To establish a more efficient system for the evaluation of practical concentrations of simazine in the environment, the sensing system was improved to detect environmentally restricted concentrations of simazine in tap water within a short time frame. In order to reduce the time, the electrochemical cell setup and the Sim-MIP packed column were optimized. Basically, reduction of the volume of sample solution loaded to the column is required, which takes most of the time for the sensing process. Considering this, the system was scaled down by constructing an in-house built disposable column to realize a practical monitoring system. The optimum sensing system enabled simazine at environmentally restricted concentrations in tap water to be easily monitored within a time frame of 1 hour.
6-Chloro-N,N-diethyl-1,3,5-triazine-2,4-diamine (simazine) and propazine were purchased from Wako Pure Chemicals (Osaka, Japan) as standard chemicals, and atrazine was purchased from Kanto Chemicals (Tokyo Japan). The structures of these herbicides are shown in Figure 1(a). Dimethylformamide (DMF), MAA, and EDMA were distilled prior to use in order to remove stabilizers (Figure 1(b)). Aqueous solutions of the triazine herbicides were prepared using water purified to 18.3 MΩ with a Milli-Q SP system (Millipore). All other chemicals were of laboratory grade and used without further purification. Stock solutions of the herbicides were prepared at 2.0 mM by dissolving an appropriate amount of the triazine herbicide in methanol. Sample solutions were prepared by dilution of the stock solutions with 0.1 M KCl.
2.2. Preparation of MIP
The MIP for simazine was prepared using a previously reported procedure . Simazine (1.34 mmol), MAA (9.99 mmol), EDMA (26.88 mmol), and azoisobutyronitrile (0.61 mmol) were mixed and dissolved in DMF (30 mL). After the solution was purged with dry nitrogen gas for 10 minutes, it was polymerized using UV light irradiation at for 5 hours. The obtained polymer was crushed in a mortar and sieved to between 30 and 60 m diameter size. To remove the template (simazine), the polymer was washed three times in methanol/acetic acid (7:3 v/v).
2.3. Electrochemical Determination
In order to scale down the system, the electrochemical measurements were performed using a computer-controlled electrochemical analyzer (ALS 1200, Tokyo, Japan) and a three-electrode electrochemical cell setup in a glass vial that required only 1 mL of analyte solution. By reducing the volume of the electrochemical measurement solution from 10 to 1 mL, the initial sample solution used to load the column can be reduced. An amalgamated electrode as a working electrode was prepared on a gold electrode (, BAS-Au) according to the recommended procedure given in the BAS Co. technique guide . An Ag/AgCl (3 M NaCl) reference electrode and a auxiliary platinum wire electrode (BAS, Tokyo) were used.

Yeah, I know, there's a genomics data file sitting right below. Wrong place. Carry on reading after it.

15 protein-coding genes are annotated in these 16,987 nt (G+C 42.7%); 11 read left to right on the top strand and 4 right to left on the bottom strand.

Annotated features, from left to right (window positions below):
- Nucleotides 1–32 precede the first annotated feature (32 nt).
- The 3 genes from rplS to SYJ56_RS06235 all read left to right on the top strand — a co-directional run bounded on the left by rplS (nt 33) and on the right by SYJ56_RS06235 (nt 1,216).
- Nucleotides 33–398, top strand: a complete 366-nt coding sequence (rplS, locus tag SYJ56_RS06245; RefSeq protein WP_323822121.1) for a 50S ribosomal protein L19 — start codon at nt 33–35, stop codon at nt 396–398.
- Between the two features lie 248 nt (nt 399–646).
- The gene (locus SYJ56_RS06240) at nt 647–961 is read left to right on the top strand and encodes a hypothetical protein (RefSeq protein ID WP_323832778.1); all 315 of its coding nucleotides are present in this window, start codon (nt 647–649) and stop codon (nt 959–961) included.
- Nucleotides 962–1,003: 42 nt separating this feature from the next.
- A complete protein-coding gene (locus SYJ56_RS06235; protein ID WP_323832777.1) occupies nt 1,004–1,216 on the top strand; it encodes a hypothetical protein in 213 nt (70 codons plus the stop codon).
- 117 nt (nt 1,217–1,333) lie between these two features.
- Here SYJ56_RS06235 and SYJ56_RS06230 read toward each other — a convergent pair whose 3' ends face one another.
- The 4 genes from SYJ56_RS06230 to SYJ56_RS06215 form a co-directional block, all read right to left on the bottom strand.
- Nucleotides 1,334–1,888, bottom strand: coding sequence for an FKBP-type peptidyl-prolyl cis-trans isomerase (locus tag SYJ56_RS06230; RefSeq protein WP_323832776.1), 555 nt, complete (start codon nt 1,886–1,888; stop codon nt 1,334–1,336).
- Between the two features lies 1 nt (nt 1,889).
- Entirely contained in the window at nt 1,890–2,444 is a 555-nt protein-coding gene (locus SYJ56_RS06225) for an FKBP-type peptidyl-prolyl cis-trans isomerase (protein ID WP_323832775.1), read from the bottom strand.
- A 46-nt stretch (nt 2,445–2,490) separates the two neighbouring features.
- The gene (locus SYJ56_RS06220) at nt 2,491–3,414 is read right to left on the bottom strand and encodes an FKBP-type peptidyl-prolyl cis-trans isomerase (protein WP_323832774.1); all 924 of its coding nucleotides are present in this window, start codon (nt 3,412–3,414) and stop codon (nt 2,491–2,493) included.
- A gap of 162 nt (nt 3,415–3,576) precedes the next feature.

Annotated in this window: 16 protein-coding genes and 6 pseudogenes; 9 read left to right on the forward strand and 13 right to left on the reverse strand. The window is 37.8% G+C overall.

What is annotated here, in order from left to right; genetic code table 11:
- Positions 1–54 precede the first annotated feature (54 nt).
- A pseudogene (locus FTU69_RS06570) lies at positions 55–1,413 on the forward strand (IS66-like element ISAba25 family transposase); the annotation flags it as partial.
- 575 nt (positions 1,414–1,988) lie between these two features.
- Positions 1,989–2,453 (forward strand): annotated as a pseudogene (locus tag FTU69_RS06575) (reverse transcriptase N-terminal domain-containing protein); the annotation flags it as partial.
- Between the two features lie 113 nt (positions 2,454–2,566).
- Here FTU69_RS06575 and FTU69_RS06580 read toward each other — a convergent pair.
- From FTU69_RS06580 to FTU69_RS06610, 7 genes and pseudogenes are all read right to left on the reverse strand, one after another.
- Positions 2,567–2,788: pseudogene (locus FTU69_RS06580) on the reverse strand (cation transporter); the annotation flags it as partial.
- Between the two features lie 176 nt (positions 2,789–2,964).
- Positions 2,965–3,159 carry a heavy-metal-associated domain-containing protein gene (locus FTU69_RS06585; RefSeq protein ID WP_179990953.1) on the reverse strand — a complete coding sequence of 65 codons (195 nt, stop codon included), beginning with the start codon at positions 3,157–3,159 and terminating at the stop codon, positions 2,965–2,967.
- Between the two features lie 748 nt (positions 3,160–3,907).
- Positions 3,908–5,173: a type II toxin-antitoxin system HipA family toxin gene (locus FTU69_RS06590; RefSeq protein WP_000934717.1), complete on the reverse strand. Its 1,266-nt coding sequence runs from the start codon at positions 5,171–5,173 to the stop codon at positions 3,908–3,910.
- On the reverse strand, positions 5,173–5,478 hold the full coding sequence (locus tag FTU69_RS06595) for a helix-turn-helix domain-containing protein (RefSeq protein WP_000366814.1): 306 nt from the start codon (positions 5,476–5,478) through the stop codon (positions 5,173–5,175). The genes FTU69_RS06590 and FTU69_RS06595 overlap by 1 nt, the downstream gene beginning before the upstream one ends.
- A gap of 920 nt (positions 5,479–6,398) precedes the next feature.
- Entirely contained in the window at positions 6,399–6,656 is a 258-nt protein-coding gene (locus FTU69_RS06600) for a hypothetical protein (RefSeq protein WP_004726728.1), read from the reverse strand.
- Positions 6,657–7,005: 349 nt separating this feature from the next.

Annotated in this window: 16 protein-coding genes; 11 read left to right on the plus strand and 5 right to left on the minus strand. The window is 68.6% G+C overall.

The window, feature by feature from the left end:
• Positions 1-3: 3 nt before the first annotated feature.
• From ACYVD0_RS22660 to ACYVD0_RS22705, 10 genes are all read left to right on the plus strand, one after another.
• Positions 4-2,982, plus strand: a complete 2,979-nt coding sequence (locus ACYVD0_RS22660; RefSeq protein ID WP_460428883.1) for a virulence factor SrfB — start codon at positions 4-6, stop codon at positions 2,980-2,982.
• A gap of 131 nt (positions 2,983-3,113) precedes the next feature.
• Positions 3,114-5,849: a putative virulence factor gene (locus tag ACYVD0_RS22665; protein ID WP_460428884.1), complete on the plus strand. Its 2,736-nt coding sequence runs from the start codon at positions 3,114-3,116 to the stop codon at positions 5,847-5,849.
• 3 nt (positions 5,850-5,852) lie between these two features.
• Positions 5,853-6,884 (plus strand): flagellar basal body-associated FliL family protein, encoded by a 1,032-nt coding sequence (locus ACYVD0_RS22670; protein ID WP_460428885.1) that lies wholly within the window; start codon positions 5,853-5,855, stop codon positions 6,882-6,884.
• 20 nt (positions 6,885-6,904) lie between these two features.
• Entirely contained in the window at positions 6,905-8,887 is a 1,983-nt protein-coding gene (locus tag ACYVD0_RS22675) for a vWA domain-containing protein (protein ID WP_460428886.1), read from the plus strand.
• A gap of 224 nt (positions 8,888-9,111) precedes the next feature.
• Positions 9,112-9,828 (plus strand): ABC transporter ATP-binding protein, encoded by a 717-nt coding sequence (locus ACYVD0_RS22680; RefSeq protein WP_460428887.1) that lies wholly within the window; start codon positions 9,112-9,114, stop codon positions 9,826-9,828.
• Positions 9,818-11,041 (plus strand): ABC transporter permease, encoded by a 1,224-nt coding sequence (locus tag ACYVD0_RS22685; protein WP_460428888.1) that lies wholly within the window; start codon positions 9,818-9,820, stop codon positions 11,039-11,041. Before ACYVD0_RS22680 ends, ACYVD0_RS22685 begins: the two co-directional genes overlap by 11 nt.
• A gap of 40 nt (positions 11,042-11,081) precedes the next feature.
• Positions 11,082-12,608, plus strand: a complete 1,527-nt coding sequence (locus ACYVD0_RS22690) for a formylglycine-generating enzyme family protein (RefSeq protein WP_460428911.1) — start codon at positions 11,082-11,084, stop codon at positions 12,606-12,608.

All cyclic voltammetry electrochemical measurements were carried out in a glass vial containing a deoxygenated electrolyte (0.1 M KCl, pH 3.0) at room temperature. Simazine exhibited a reductive current at V during the measurement at the scan rate of 0.1 V . The cathodic current difference at V, with and without simazine, was recognized as the reductive current of simazine.
2.4. Sim-MIP Packed Column and Solid Phase Extraction (SPE)
In our previous study, a commercially available column (I.D. = 3 mm, Eyela) was used, in which 20 mg of dried Sim-MIP particles were packed (Figure 1(c)) . In this study, a small in-house built column (I.D. = 1.5 mm; Figure 1(d)) was prepared as an inexpensive setup to reduce the volume of the sample solution and to allow more stable and simpler extraction of simazine than the previous sensor setup. 3 mg of Sim-MIP particles were packed in the column. The procedure for sample application to the column was performed according to our previous report, as shown in Figure 1(e) . In the first step, the sample solution was loaded and adsorbed onto the column packed with Sim-MIP. Dichloromethane was used to wash impurities from the Sim-MIP column resulting from sample solutions containing impurities, such as atrazine and/or propazine, as well as simazine. After removal of the impurities, methanol was loaded onto the column as the eluent to break the hydrogen bond between simazine and MAA. The eluent was mixed with electrolyte (0.1 M KCl, pH 3.0) at given ratios (1%–30%) and the sample in the electrolyte was then electrochemically measured by cyclic voltammetry. The flow rate of the loading solutions was 2.0 mL/min.
3. Results and Discussion
3.1. Electrochemical Measurement of Simazine on Amalgamated Gold Electrode
In our previous study, the highest reductive current of simazine was obtained for a pH 3.0 KCl solution as the electrolyte . Simazine is electrochemically reduced through protonation, which precedes the electron-transfer reaction . The electrochemical reaction of simazine has to be performed in acidic media. However, the reductive current of simazine is hardly detectable at a pH lower than 2.0; therefore, 0.1 M KCl (pH 3.0) was used as the electrolyte in the experiment.
The electrochemical detection of simazine was then performed after elution, in which simazine was eluted by methanol and mixed with the electrolyte. To reduce the detection time, reduction of the volume of simazine solution loaded onto the column is required; however, this would also result in reduction of the amount of simazine available for the electrochemical measurement. Therefore, optimum conditions for the sensitive electrochemical determination of simazine must be determined for this sensing process. For this purpose, the smaller volume of electrolyte is better, because simazine in the eluent would not be diluted. In other words, the dilution rate should be as low as possible.